Control room operations improvements

ABB deliver human factors benefits to SSE’s control rooms

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Assess SSE's power station control room operations

In light of recent major incidents across the process industries, SSE had identified a need, as part of its Process Safety Management (PSM) programme, to assess its current control room operations.

ABB were engaged to carry out a human factors assessment to evaluate the control room operations of SSE’s 9 power stations. The stations ranged from small integrated cogeneration operations, to large coal-fired stations.

ABB’s operational human factors and alarm management team utilised their expertise and the ABB human factors assessment methodology to assess SSE’s power station control room operations.

ABB’s operational human factors assessment methodology focuses on the control room as the nexus of all real time decisions taken on a station.

Main facts

Industry Energy and utilities
Service Engineering and consulting
Customer Scottish and Southern Energy (SSE)
Country United Kingdom, Europe

ABB’s operational human factors and alarm management team utilised their expertise and the ABB human factors assessment methodology to assess SSE’s power station control room operations

  • Improved reliability
  • Reduced operational costs
  • Improved control room environment
  • Sharing of best practice from industry and across sites
  • Corporate philosophy implemented for key areas such as alarm management

Structure of the assessment

The structure of the assessment addresses the following nine critical topics:

  • Task analysis
  • Operational procedures
  • Competence management and training
  • Alertness and fatigue
  • Shift handover
  • Control room ergonomics
  • Workstation environmental condition
  • Human machine interface
  • Management of alarms

These criteria have been selected from a list of ‘Operationalised human factors’ areas of concern published by the UK Health and Safety Executive (UK HSE) for high hazard sites. Using these parameters assists in benchmarking an organisation against current regulatory expectations and established best practice. It also helps to target recommendations to be more effective in improving occupational and process safety as well as operational efficiency.

As illustrated in the example below, each topic area, for each site was scored against the word model on a scale of 0 – 5 where 0 indicates no awareness / implementation of the topic, and 5 indicates best in class in all elements of the word model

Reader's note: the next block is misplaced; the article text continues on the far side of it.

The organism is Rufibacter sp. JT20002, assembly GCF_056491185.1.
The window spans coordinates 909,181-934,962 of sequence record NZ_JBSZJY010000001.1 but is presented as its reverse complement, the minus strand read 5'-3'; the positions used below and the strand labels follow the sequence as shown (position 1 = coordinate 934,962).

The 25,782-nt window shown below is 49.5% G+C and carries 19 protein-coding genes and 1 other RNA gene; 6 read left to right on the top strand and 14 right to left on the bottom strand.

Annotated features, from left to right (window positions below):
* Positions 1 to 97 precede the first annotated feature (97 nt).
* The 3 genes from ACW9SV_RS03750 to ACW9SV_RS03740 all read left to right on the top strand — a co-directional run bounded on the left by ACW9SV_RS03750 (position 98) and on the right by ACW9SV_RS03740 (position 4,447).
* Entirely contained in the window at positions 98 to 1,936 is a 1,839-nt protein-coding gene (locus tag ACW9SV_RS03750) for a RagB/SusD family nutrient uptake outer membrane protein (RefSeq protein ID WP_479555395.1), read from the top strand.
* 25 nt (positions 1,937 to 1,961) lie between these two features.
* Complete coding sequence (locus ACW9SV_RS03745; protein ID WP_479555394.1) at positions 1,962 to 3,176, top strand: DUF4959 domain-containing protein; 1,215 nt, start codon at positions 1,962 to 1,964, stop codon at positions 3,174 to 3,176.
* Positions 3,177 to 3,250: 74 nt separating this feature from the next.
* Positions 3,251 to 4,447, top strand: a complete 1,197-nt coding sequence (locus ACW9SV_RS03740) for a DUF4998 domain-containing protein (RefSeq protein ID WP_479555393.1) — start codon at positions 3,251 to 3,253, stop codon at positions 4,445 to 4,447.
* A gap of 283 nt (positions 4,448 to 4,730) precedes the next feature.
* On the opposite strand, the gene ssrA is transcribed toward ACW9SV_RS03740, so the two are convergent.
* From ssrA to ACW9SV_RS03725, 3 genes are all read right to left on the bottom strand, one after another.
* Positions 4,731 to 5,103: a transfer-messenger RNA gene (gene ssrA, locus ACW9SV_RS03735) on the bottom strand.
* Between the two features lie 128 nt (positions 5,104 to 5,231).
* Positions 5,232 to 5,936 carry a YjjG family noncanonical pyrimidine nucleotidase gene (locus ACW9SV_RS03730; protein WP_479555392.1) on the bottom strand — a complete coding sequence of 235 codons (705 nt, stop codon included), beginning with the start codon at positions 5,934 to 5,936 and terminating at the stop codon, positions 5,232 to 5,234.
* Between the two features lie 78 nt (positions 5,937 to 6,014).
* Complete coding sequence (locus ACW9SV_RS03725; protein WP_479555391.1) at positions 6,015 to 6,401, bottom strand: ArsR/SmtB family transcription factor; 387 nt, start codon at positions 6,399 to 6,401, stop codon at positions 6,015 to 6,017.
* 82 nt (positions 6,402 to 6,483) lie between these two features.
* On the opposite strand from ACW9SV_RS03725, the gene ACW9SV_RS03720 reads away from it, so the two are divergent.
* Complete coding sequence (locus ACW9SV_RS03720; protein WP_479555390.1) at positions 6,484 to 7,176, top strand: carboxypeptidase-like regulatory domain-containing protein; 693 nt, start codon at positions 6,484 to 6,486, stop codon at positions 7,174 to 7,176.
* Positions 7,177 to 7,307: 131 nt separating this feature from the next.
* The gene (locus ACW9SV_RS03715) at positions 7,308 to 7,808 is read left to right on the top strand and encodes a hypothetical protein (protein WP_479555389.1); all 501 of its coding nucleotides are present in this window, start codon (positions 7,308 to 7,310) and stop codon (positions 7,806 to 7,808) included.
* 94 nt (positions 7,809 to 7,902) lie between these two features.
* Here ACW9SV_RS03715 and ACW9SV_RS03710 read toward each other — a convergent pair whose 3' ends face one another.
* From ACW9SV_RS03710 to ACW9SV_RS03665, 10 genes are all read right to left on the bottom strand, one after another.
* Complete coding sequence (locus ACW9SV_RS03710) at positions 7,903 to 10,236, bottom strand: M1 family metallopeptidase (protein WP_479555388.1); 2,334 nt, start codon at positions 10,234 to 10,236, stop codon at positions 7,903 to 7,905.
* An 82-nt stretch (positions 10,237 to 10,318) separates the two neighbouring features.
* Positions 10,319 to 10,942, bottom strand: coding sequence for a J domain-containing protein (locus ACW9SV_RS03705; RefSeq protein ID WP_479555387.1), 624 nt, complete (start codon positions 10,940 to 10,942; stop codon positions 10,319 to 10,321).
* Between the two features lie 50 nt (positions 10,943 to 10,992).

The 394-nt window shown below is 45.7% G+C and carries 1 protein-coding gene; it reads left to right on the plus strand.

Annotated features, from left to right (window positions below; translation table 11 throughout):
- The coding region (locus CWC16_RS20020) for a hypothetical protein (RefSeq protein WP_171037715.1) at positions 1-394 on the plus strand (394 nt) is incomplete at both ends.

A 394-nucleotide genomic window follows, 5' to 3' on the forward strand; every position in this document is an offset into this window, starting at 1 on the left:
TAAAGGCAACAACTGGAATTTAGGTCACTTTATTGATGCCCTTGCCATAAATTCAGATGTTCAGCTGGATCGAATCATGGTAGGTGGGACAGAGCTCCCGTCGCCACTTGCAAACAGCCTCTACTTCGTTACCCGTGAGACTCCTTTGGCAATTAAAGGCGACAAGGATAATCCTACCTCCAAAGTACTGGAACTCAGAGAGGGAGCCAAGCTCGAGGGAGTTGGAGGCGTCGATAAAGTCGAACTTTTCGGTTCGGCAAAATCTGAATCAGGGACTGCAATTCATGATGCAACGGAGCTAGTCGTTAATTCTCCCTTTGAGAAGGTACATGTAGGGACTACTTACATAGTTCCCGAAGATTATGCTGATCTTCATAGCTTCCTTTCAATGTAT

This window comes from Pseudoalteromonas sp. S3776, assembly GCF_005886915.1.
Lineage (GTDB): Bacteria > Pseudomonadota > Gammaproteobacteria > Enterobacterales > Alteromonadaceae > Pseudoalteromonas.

This resulted in a benchmark not only against established good practice but also provided an internal comparison against company standards and other stations within the fleet. A number of examples of ‘world class’ performance were identified in the study, including; individual verbal handover protocols, the use of practical ‘table-top’ exercises and the roll-out of electronic procedures to hand-held devices. These, and other examples of best practice, are now being implemented across the fleet to transfer benefits across the whole of SSE’s energy generation operations.

The assessment for each station was documented in a report, which highlighted current good practice and recommendations for improvement. The outcome of each assessment was presented to the local management team at the conclusion of each station visit.

SSE Loss Prevention Engineer
“The feed back has been very positive and I thought its one of the most positive days we have had in my time with SSE.”

ABB hosts a one day workshop

For other fleet managers concerned with the implications of recommendations across the wider  organization, a one day workshop was hosted by a facilitator from ABB’s operational improvement team at which an integrated report was presented.

The workshop helped ensure that the momentum generated by the individual control room assessments was maintained and was attended by a number of technical and managerial staff from across the SSE fleet management and corporate engineering teams. It helped SSEs operations management and technical support staff to identify and agree a set of practical, achievable recommendations to improve reliability, reduce operational costs and improve their control room operational environment.

The output of the workshop was an agreed ‘shortlist’ of corporate improvement initiatives including common areas for improvement, ‘Islands of best practice’ suitable for rollout across the organization and identified opportunities for cost effective ‘company-wide’ initiatives. These were targeted at areas where a common corporate philosophy can be agreed for example in establishing a common alarm management strategy. For each of the common initiatives, a shared action plan was drawn up which serves as a template for implementation of improvements on a station by station basis.

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